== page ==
How to take agile in financial services to the next level

07 July 2021 3 min. read

Properly leveraging agile frameworks can allow financial institutions to – quickly and effectively – enhance their organisation. Robert Voogt, Head of Consulting at Delta Capita Benelux, weighs in on the benefits and how agile performance can be taken to the next level.

Embracing agile as a way of working is becoming indispensable for financial institutions. With agility at their core, these firms can serve their customers better and quicker. In addition, they can speed up the go-to-market of new products, improve their internal efficiency, and bolster their risk management and controls.

For practically any leader in the financial services industry, taking agile to the next level is on their agenda. This journey kicks off with the crucial step of understanding the current maturity level. Assessing your agile maturity will shed light on what benefits can be reaped from further agile development, and at the same time, define the requirement next steps for the transition.

Robert Voogt, Head of Consulting for Benelux, Delta Capita

Across the agile spectrum, there are varying levels of agile maturity. Typically, professionals characterise the first level of agility as applying the agile framework primarily to IT development and project roles, with some functions connecting to business roles. After that, it is developed by introducing new roles, artifacts, and working in a separate part of the organisation.

At this point, transforming the organisation means focusing on the team members directly involved, training developers, using artifacts, and coaching teams in their new way of working. Furthermore, at this first level of agility, you see generally accepted friction between the governance of development and management of other areas in the organisation.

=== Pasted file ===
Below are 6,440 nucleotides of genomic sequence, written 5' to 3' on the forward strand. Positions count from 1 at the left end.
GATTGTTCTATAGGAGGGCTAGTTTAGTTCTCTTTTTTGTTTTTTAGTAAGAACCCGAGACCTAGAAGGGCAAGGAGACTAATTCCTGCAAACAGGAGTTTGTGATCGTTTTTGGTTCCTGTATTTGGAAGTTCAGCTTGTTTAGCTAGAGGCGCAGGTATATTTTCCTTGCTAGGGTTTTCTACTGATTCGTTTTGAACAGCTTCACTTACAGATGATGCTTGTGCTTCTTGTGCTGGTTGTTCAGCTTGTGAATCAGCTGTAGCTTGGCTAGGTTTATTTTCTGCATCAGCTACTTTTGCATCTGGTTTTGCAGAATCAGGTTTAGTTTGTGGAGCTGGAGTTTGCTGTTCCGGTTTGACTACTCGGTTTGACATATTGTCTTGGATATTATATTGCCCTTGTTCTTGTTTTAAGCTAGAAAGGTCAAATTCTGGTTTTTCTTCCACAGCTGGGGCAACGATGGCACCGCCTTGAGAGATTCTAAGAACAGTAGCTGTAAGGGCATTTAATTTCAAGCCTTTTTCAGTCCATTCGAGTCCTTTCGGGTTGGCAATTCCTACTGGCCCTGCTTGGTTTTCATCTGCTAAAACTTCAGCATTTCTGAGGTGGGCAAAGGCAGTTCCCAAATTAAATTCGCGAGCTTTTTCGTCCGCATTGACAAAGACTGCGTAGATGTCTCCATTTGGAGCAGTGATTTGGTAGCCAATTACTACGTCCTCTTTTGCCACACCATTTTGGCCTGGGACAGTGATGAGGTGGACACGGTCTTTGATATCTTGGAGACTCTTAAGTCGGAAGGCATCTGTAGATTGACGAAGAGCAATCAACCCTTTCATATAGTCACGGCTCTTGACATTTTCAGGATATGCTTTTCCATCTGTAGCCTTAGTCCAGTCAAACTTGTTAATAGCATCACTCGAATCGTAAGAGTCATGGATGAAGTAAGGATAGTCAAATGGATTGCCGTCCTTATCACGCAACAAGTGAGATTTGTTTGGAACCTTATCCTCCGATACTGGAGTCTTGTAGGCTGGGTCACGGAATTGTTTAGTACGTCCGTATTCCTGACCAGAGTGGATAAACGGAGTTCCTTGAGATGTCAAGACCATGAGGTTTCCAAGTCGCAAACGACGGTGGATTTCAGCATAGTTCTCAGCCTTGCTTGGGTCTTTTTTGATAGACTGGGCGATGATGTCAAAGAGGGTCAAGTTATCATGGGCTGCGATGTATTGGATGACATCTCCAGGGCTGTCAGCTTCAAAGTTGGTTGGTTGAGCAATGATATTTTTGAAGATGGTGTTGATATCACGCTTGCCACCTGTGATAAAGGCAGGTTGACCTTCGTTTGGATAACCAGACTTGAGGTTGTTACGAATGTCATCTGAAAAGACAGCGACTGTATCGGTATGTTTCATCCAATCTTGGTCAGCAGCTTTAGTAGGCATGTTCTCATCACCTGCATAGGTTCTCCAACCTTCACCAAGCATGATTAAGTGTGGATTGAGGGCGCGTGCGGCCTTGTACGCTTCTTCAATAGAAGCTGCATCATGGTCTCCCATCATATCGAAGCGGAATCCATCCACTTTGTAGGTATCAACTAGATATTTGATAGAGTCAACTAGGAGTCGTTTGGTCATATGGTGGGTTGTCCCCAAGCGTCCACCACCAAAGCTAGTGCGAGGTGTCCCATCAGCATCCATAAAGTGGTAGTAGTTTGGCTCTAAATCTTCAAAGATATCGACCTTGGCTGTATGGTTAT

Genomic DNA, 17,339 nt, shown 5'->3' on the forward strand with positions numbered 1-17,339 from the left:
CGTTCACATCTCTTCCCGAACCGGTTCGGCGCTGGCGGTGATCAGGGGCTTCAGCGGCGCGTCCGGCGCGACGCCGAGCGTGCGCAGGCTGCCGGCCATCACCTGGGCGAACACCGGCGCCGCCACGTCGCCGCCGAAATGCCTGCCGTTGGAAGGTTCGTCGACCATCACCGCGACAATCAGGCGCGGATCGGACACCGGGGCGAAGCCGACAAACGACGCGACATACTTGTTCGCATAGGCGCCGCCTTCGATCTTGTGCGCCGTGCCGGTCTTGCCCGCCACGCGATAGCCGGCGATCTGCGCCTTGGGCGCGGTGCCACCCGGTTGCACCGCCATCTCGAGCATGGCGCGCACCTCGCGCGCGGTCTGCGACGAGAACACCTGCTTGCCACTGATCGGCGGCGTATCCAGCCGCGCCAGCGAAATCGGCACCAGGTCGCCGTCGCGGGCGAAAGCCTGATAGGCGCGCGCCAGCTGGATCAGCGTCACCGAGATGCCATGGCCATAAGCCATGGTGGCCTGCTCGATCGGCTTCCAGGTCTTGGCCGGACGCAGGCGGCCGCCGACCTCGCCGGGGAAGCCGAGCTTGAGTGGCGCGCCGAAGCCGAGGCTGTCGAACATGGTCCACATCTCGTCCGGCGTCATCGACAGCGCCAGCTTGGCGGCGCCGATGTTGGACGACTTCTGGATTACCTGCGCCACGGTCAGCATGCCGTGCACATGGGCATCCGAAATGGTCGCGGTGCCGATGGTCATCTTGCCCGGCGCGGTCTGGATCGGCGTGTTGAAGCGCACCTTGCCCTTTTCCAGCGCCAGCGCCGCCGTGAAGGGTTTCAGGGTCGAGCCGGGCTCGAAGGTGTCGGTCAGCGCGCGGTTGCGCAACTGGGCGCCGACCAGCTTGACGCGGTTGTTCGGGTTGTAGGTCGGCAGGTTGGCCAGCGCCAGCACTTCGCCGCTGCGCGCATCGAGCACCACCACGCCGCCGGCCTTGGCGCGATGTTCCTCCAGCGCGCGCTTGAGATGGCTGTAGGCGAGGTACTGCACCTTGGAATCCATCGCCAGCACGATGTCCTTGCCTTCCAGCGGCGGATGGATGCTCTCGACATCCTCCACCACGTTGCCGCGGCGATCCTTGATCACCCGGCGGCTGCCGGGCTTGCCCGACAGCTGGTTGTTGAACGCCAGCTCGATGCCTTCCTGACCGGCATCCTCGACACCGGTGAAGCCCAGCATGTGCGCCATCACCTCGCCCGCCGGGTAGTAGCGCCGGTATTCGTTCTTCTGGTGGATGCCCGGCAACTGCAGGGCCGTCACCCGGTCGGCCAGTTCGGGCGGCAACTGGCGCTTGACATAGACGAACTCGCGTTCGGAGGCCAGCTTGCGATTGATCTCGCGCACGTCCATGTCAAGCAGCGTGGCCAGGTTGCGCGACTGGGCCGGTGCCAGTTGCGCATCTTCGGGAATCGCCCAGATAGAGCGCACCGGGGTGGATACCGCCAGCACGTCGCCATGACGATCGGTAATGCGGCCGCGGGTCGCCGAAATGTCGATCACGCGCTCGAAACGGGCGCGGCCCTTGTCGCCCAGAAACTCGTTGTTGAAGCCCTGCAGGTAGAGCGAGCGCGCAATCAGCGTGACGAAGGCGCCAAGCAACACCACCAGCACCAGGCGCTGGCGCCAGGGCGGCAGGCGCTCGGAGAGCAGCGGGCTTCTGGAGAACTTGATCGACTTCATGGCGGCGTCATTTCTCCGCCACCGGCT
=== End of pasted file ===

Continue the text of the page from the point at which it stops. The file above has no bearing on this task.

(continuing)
At the next level of agility, one sees more business functions at the front-end, such as in marketing, process management, product management, and data management. T-shaped profiles are introduced and permanent multidisciplinary teams are organised, but mainly at the front-end of the value chain.

During this second phase, transforming the organisation is more about aligning teams and cadence, working on alignment, and introducing accountability for front-end client and business goals in line with agile team structure. At this point, organising ‘alignment’ is a general theme related to governance, planning, budgeting, cadence, performance management, attitude, and senior management style.

At the third level and end of the maturity scale, we see an agile organisational philosophy being introduced as a new organisational structure, redefining functions, and changing collaboration models along the whole value chain. This shift requires a ‘reorganisation’ – with people reapplying for fundamentally changed role profiles. It also necessitates a central change in mentality and culture throughout the organisation.

Agile and lean are translated in integrated structures and adopted from the front to the end of the organisation. Overall integrated accountability for businesses’ goals is allocated to single functions in the new organisation. A new way of governance is introduced throughout the entire organisation – from the front-end to the mid-end and back-end.

Taking your agile framework to the next level

Moving up to the next level of agility offers enormous benefits but requires significant organisational transformation along the value chain, impacting governance structures, job classifications, and collaboration mechanisms. This transition takes experience and insight into each stage’s specifics and pitfalls as a primary factor for success.